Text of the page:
Family law matters can be very complex, especially when it comes to child custody. When parents divorce or separate, they may not always agree about what is best for their child. One parent may try to obtain more time with their children than the other parent would like, or perhaps both parents think they should have sole custody of their kids. Sole custody is actually a misnomer under Texas law because Texas follows either a Sole Managing Conservatorship or a Sole Managing Conservatorship.
Whatever the situation, it is important to understand how the court will evaluate these issues, and how judges determine child custody arrangements.
Texas Child Custody
In the state of Texas, there are two key types of parenting arrangements: (i) a Sole Managing Conservatorship (“SMC”); and (ii) a Joint Managing Conservatorship. Texas law refers to parents as conservators. The first, and usually less common, type of parenting plan is a sole managing conservatorship. In an SMC, one parent will have the exclusive right to decide where the child lives, the exclusive right to make educational decisions, the exclusive right to consent to invasive medical treatment for non-emergencies for the child, etc. Parents might have custody of their child under a joint managing conservatorship. Texas law presumes that a joint managing conservatorship (“JMC ”) is in the best interest of the child. Since it is a presumption, evidence of drug abuse or family violence can rebut the presumption of a joint managing conservatorship. However, in situations where this is not found to be in the best interest of the child, a sole managing conservatorship can be granted by a Judge or jury.
Parents named a conservator will have the right to access the health records, right to attend school functions, etc. One area where parents can find disagreement is who has the right to consent to psychological or psychiatric treatment. Or, another area of disagreement is who will have the right to consent to invasive medical treatment for non-emergencies. Generally speaking, under either a SMC or a JMC, a parent would also have the right to consent to medical treatments during an emergency situation.
Handling Custody Disputes
While parents through their own respective attorney may reach an agreed parenting plan, the Court must find that the parenting plan is in the best interest of the child. However, if parents are unable to agree to a parenting plan, then the Judge or a jury will decide what type of parenting plan the parents will have.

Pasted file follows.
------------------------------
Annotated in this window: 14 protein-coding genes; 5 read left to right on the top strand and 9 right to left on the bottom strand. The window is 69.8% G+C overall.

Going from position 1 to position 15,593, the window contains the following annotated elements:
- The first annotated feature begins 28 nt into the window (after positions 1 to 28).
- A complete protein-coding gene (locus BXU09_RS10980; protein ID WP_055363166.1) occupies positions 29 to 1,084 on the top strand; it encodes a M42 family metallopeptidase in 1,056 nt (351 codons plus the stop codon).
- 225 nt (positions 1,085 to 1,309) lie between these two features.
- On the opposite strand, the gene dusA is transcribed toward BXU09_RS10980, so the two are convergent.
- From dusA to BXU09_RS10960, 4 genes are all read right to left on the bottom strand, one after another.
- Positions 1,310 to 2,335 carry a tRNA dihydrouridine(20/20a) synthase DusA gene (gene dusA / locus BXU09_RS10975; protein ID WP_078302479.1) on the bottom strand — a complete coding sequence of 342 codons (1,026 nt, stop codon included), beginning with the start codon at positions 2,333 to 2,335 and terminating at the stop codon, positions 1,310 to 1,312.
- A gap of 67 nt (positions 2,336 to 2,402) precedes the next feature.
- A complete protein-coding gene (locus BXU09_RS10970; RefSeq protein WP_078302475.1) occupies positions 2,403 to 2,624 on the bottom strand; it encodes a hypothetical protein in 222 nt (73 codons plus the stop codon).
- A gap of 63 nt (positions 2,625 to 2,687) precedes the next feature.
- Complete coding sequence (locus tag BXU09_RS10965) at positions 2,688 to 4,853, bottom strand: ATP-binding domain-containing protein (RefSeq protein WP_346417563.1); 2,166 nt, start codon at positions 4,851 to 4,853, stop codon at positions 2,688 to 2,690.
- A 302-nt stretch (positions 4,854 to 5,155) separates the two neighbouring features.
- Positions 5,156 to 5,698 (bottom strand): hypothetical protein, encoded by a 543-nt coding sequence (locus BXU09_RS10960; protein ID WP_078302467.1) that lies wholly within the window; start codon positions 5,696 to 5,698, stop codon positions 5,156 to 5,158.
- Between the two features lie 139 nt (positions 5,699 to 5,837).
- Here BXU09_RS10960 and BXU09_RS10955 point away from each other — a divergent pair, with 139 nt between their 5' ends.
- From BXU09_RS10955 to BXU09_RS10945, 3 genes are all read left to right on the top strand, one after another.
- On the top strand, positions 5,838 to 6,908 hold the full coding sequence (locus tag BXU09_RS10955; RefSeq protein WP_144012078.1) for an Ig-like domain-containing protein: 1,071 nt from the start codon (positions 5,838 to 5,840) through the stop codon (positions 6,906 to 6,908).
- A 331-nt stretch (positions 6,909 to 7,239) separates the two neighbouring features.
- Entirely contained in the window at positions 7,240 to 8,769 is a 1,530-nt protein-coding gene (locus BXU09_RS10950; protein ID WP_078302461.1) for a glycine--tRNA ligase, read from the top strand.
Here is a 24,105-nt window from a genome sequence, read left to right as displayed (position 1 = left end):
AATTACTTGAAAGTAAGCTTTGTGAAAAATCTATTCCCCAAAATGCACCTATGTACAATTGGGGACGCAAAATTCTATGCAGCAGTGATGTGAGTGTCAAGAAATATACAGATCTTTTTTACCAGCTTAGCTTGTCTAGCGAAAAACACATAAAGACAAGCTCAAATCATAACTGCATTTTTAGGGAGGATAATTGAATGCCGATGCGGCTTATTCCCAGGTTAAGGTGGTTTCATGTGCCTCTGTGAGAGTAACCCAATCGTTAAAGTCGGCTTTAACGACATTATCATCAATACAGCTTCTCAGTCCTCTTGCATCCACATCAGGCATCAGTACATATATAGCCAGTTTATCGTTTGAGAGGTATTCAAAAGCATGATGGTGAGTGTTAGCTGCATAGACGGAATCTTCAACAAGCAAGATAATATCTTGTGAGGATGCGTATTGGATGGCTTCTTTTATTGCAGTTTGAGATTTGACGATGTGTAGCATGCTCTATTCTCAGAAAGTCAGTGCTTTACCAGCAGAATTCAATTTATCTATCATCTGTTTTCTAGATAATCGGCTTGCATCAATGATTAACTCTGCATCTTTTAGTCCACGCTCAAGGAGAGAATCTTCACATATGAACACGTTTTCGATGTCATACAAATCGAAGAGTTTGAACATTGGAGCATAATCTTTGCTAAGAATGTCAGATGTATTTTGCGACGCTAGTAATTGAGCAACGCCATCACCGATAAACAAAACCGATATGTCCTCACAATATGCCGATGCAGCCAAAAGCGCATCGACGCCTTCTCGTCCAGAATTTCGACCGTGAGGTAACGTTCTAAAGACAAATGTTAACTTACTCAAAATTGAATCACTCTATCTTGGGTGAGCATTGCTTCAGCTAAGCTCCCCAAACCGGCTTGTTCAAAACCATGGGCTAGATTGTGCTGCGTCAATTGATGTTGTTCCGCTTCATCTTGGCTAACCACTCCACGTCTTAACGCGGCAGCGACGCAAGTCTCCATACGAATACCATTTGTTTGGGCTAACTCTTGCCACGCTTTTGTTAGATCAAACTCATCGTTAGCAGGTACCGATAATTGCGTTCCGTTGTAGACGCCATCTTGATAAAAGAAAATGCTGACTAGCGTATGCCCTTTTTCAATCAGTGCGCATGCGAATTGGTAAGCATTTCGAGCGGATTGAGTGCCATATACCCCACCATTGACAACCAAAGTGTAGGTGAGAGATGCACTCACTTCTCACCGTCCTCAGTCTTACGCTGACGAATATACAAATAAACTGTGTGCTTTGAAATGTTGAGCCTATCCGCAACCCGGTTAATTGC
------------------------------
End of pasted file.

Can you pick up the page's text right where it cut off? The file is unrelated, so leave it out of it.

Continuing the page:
How is Child Custody Determined?
When parents must go to court for assistance with a child custody arrangement, the judge will consider several factors, including:
- (A) the desires of the child;
- (B) the emotional and physical needs of the child now and in the future;
- (C) the emotional and physical danger to the child now and in the future;
- (D) the parental abilities of the individuals seeking custody;
- (E) the programs available to assist the parents to promote the best interest of the child;
- (F) the plans for the child by the parents seeking custody;
- (G) the stability of the home;
- (H) the acts or omissions of the parent which may indicate that the existing parent-child relationship is not a proper one;
- and (I) any excuse for the acts or omissions of the parent.
The above factors are not exhaustive for a Judge or a jury to consider for the best interest of the child. The above factors were determined by the Texas Supreme Court in the Holley v. Adams case, decided in 1976.
If a child is 12 years old, the Court may have an in chambers interview with the child to help determine what is in the child’s best interest. Even though a child may express his or her opinion to a Judge during an in chambers interview, the Court still has the power of judicial veto to reject the child’s opinion.
With the help of an attorney, the court can consider the history of each spouse, including any criminal activity, especially crimes associated with children or domestic violence. The best interest of the child test may also into any past parental acts or omissions.
If you are facing a child custody issue after a divorce or separation, our firm can help. We understand how confusing and frustrating it can be to have to fight for custody of your own child, and we want to use our legal skills and knowledge to fight for your parental rights.
Contact Phillip M. Herr, Attorney at Law to discuss your options with our firm.